Some publications are more daring. One is Missionary,a thoughtful magazine about gay life in China. (Official tolerance of gay rights is limited.) A recent issue was on sale at abC. It included discussion of the stigma surrounding pornography. Photography books sometimes push boundaries. Buried in the pages of one at the fair were a few scenes from the Cultural Revolution, showing people being persecuted by a crowd. The book’s editor checked them with a friend at a state-run publisher, who did not think they would cause trouble (a few independent publishers scoff at the ability of censors to spot subtle censure). Some print in a mixture of Chinese and English, in part because they hope this will deflect criticism. State publishers have little interest in illustrated books for adults. So in 2018 Aki Jiang set up AKIPRESS to give herself and fellow artists an outlet. “Publishing through formal channels is so hard in China,” says Ms Jiang. “I wanted to draw freely.”

Officials appear fine with that, within limits. State publishers attend indie book fairs to scout for talent. One such event, called UNFOLD, which was first held in Shanghai in 2018, even receives subsidies from the local district-level government. Officials there are eager to jazz up the derelict industrial zone where the fair takes place. Such co-operation involves added scrutiny by censors. Missionary does not participate in UNFOLD.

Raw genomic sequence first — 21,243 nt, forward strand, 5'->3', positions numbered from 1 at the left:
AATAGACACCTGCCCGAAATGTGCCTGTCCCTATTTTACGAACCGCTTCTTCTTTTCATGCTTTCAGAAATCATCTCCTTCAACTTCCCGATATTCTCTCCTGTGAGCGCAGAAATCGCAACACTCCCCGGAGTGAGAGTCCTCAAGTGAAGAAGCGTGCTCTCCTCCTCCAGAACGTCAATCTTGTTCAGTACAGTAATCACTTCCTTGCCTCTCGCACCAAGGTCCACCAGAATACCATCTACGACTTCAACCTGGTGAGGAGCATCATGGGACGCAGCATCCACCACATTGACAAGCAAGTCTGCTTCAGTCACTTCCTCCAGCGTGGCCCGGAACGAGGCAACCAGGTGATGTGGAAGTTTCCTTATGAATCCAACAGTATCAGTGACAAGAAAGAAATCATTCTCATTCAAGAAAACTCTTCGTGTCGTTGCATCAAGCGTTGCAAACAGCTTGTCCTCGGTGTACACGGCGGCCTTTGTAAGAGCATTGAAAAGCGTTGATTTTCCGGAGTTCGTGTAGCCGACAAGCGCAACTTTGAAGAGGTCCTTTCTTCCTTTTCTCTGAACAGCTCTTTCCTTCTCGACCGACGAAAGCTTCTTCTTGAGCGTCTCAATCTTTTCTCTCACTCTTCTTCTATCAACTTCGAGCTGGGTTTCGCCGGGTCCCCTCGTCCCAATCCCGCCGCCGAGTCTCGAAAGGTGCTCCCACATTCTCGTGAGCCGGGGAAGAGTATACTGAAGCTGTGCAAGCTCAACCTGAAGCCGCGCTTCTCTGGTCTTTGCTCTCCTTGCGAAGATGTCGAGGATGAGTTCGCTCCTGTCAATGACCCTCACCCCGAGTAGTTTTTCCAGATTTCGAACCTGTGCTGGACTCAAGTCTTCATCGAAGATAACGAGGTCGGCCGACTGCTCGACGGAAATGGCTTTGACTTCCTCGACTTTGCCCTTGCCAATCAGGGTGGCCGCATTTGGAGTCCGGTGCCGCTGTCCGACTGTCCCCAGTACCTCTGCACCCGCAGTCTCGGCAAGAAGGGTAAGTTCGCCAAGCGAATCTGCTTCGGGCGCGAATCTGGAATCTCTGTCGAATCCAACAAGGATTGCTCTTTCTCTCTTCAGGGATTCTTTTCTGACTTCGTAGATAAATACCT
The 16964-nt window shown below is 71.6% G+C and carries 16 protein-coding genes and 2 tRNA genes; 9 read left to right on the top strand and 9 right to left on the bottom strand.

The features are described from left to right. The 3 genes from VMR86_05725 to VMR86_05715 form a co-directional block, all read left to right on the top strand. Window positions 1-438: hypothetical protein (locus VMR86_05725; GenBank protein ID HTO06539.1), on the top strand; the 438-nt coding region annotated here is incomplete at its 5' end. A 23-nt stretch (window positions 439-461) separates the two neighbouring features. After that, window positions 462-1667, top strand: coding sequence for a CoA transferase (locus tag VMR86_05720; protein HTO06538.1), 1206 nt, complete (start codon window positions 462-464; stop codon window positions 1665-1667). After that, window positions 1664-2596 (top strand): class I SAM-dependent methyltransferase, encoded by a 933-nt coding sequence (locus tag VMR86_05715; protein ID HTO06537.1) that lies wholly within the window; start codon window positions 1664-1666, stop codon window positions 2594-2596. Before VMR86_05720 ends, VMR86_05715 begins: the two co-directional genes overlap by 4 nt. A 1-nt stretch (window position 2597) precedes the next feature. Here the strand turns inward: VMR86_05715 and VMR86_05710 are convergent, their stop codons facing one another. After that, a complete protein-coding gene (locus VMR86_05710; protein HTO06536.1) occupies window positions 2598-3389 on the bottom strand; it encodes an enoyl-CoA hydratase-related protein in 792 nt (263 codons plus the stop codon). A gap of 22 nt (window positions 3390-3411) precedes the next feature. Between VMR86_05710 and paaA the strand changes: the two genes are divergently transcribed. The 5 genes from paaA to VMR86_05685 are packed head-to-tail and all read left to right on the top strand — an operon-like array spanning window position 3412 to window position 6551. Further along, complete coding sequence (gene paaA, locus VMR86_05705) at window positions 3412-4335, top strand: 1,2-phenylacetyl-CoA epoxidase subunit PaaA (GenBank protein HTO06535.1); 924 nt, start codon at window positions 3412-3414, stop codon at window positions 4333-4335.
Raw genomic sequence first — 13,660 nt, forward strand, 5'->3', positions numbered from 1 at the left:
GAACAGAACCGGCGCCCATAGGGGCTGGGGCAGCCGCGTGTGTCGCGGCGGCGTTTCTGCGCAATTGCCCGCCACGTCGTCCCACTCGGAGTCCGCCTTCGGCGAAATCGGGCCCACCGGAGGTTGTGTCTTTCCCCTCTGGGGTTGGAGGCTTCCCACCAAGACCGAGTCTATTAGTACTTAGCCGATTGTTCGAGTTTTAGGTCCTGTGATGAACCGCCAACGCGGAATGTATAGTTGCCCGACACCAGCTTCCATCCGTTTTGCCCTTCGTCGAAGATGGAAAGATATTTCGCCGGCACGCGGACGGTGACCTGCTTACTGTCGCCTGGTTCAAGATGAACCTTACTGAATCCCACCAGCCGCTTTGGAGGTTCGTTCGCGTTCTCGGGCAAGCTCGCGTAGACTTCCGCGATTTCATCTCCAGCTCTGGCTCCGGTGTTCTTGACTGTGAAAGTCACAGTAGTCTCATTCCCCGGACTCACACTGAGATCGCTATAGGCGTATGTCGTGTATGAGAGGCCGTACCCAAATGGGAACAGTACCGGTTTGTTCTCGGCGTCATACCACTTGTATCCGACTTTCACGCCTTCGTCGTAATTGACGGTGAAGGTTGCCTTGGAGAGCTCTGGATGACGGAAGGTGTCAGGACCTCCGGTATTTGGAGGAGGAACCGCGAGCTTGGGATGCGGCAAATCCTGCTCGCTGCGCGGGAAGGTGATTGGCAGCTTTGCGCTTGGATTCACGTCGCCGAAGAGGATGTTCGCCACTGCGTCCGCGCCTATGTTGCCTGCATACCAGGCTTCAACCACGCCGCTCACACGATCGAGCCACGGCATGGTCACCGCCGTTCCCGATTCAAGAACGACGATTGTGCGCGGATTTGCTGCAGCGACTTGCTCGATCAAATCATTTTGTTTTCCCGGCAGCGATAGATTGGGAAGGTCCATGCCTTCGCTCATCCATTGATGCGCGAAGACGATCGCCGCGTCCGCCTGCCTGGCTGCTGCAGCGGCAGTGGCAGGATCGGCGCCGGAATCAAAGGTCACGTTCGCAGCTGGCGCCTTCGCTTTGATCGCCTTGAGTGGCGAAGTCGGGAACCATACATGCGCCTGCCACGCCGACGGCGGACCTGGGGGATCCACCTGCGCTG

Most authors and illustrators feel that Shanghai offers a more relaxed environment than the strait-laced capital. Indie publishers there, lacking the requisite codes for selling their work in conventional bookstores, instead put them in the city’s cafés and boutiques. Officials overlook this transgression.

Independent book fairs have also sprung up in bigger inland cities where demand is growing among young, well-educated inhabitants. Bookshops are booming: 4,000 opened in China last year, despite the pandemic. Sisyphe, a big private chain, has spread to hundreds of malls. Chengdu in the south-west, home to more bookshops and libraries than any other Chinese city, subsidises new bookshops.

But the public can be a problem. Some readers use city-government hotlines to report on books they deem unsuitable for circulation. One customer at Bananafish, a bookshop in Shanghai, complained that it was selling a magazine from Taiwan, the government of which China loathes. In fact, the publication had been cleared for sale in China. Another called the hotline about an 11-page book, printed locally, called “The Old Man and the Pigeon”. It is unclear how the work had offended. Perhaps the reader had seen sexual innuendo in an illustration of two birds, above a line that read: “mating pigeons”. Local censors visited the shop. But they chuckled at the story. They took one copy away with them, and left the others.

This article appeared in the China section of the print edition under the headline “The small print”

The Economist